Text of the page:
In 2011, Ohio Governor John Kasich’s first year in office, Bob Sommers (pictured) was appointed as Kasich’s director of 21st Century Education. Sommers took the lead on crafting education reform policy for the Governor, and dumped many proposed reforms into Kasich’s first budget while the Senate Bill 5 (Issue 2) repeal effort was under way. One of the more significant proposals that Sommers crafted in the budget was a change in legislation that would have required thousands of Ohio’s public school teachers to retake content-based tests, the same tests that the teachers had already taken and passed to initially […]Full Story... →
We’ve heard for nearly a year that the Ohio Local Report Card Data would be a mess due to the new (one-time-only) assessments, new cut scores, etc. Patrick O’Donnell from Cleveland explained some of the problems last week, the day before the majority of the grades were released:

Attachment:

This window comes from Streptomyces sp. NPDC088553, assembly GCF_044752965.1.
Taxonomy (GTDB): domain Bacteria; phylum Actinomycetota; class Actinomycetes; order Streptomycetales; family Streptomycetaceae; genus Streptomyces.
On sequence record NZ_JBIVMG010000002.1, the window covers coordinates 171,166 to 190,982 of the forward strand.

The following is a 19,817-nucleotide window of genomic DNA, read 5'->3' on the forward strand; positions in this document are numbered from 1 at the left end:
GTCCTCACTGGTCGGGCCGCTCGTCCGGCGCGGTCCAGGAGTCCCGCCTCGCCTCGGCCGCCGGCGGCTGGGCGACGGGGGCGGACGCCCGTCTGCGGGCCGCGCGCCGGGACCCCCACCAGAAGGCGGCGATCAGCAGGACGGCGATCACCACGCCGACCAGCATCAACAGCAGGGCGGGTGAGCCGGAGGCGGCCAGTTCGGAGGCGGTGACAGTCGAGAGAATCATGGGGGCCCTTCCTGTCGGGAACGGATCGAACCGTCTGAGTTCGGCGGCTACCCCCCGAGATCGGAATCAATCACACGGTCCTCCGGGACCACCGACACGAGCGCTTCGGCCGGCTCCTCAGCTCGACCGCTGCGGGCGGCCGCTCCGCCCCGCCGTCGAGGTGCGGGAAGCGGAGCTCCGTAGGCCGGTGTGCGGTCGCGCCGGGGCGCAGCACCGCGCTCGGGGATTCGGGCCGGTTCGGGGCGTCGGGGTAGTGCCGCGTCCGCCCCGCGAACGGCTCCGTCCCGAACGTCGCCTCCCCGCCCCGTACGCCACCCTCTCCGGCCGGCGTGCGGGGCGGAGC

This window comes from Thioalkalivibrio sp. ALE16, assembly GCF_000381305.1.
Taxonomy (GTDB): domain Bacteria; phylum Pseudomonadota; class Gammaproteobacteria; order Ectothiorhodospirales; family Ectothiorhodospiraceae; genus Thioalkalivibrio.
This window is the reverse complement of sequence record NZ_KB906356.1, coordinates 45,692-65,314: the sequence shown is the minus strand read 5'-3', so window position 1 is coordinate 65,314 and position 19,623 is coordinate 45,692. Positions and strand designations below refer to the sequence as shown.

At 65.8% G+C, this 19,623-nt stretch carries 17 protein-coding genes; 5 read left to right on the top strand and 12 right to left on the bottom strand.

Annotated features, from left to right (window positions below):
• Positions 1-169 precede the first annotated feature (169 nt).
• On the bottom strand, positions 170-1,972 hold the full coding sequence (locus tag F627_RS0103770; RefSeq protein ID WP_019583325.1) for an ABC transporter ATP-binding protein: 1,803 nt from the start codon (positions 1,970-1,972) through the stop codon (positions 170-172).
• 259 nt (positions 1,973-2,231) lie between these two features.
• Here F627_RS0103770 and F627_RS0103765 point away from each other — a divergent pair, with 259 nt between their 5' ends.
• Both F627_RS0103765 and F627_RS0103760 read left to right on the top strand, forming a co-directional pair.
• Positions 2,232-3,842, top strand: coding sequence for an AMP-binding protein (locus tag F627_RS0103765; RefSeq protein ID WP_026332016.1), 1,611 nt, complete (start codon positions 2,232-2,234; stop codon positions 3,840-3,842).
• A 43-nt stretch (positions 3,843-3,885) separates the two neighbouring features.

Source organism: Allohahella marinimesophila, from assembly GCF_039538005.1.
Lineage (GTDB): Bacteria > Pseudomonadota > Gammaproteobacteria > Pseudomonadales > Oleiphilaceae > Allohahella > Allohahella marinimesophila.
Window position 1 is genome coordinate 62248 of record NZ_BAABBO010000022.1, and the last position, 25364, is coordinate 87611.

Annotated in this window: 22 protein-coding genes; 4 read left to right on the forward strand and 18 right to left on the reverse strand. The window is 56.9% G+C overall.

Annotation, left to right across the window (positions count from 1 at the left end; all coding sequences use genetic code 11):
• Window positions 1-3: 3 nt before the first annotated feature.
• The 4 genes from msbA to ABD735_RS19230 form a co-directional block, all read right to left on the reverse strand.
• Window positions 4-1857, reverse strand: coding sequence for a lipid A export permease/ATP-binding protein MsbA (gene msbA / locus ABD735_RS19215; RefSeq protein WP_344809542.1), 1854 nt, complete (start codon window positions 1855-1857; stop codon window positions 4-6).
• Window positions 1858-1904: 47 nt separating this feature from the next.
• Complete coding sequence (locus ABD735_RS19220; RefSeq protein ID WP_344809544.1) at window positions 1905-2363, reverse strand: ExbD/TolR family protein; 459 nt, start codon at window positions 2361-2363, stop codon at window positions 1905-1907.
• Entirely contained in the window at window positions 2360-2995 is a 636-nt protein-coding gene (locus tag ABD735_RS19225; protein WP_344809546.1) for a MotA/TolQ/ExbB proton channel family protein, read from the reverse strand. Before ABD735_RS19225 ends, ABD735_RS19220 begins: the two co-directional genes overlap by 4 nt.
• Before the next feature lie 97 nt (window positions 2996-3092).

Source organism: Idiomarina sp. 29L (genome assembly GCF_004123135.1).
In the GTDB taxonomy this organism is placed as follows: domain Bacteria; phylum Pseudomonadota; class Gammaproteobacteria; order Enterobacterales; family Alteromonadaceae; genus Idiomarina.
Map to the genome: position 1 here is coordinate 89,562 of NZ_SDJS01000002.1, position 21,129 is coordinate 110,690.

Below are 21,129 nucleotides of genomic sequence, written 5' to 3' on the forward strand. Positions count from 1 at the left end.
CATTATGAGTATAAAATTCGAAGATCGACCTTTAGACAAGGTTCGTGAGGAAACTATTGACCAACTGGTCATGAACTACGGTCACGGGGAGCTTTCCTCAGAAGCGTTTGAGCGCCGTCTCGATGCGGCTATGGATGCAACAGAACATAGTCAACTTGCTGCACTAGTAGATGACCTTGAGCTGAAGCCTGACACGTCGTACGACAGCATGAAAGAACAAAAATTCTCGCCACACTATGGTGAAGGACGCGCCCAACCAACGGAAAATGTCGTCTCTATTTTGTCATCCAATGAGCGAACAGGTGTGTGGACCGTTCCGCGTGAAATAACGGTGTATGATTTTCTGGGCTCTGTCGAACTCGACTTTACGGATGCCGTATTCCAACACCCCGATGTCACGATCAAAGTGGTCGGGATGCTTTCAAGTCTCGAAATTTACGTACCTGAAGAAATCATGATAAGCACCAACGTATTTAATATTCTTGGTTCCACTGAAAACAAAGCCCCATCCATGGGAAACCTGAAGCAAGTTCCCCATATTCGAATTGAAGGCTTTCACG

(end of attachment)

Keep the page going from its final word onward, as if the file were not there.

The state will be issuing its grades tomorrow for how well kids met math and English expectations and for how much they learned over the 2014-15 school year – the first year that Ohio tested students on the new multi-state standards.
Just don’t expect any neat and tidy answers – only lower […]Full Story... →
Ohio Senate Bill 3 was first introduced over a year ago on 2/2/15 and passed out of the Senate on 3/25/15. The bill then made it’s way to the House Education Committee in April 2015 and had two hearings last Spring. Many of the items in the bill would have made changes for the 2015-16 school year, so when it did not pass out of the committee, much of it effectively became “out of date”.
In the past month, it resurfaced in the House Education Committee and was recently hastily added to the agenda for the upcoming week, where we’re […]Full Story... →